Displacing drilling mud with clear solids-free completion brine is one of the most critical steps during well completion. Drilling deeper below the mudline (25,000+ feet) and exploring deeper water depths requires critical evaluation of conventional displacement methods and testing procedures and leads to a more rigorous displacement scenario.
Deep wells generally contain greater volumes of working fluid, larger diameter wellbores and drill strings, more feet of casing, and significantly increased surface area that require effective cleaning of mud residue and debris during the displacement process. Therefore, such wells typically require larger volumes of displacement spacers, enhanced pumping rates, and enhanced cleaning chemicals that tolerate substantial mud contamination while maintaining cleaning effectiveness. In order to properly design displacement spacer systems, these parameters must be incorporated into the evaluation and testing scenarios.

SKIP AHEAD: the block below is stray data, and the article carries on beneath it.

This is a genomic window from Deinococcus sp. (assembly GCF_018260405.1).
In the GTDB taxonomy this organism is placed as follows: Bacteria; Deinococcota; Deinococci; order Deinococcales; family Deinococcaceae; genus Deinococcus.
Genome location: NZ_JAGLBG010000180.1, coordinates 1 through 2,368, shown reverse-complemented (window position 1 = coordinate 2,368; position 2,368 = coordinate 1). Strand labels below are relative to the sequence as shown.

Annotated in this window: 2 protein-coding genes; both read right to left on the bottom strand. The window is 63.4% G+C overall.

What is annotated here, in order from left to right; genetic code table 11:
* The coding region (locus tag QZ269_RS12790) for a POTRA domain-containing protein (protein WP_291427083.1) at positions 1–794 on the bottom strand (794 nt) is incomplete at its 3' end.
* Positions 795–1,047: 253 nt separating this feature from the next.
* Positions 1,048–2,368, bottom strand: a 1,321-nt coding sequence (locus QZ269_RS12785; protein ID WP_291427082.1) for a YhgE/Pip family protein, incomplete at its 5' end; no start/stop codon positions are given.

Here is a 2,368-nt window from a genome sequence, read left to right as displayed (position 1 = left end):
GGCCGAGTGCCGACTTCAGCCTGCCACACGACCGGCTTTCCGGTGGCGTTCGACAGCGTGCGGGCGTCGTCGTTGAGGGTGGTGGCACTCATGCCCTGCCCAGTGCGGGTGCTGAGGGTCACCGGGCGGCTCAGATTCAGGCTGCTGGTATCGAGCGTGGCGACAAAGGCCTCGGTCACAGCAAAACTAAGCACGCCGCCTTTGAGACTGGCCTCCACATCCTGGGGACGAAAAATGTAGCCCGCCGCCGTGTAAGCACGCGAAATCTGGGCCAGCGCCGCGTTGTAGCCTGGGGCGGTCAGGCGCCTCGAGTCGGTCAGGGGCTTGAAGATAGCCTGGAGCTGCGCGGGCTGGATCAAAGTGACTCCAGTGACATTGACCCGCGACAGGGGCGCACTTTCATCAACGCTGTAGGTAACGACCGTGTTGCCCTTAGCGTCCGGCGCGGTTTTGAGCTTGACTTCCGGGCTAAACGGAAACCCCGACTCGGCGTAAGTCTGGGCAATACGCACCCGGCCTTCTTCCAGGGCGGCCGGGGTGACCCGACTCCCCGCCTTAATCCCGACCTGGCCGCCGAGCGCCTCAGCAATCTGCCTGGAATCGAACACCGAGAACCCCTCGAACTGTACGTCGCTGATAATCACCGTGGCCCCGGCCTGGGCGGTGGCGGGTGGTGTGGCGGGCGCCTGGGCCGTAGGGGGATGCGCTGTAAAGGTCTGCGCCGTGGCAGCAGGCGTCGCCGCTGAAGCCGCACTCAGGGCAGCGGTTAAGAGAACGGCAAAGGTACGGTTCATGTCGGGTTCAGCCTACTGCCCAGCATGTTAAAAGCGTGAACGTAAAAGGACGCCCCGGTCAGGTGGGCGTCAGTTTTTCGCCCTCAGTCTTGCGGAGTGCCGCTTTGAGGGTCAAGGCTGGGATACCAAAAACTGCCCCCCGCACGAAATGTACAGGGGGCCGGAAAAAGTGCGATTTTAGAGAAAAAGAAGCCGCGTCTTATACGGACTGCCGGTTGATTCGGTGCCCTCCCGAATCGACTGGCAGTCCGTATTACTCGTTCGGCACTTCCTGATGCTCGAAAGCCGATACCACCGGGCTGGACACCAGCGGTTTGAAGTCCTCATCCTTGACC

This paper describes methods and processes that incorporate the key wellbore parameters, including temperature and density requirements, into the displacement spacer system in order to define the size of spacers, amount of cleaning chemical included in each spacer, number of spacers required, and test methods used to validate the displacement design for the target well. Case histories illustrate how to design and execute an efficient and effective displacement job and the cost savings involved when a displacement system is properly developed.
Failure to complete properly the displacement process can lead to complications in subsequent completion and tool operations, and contribute to wellbore control issues. Furthermore, increased formation damage due to residual solids and time lost to resolve any issues can significantly increase the cost of the completion.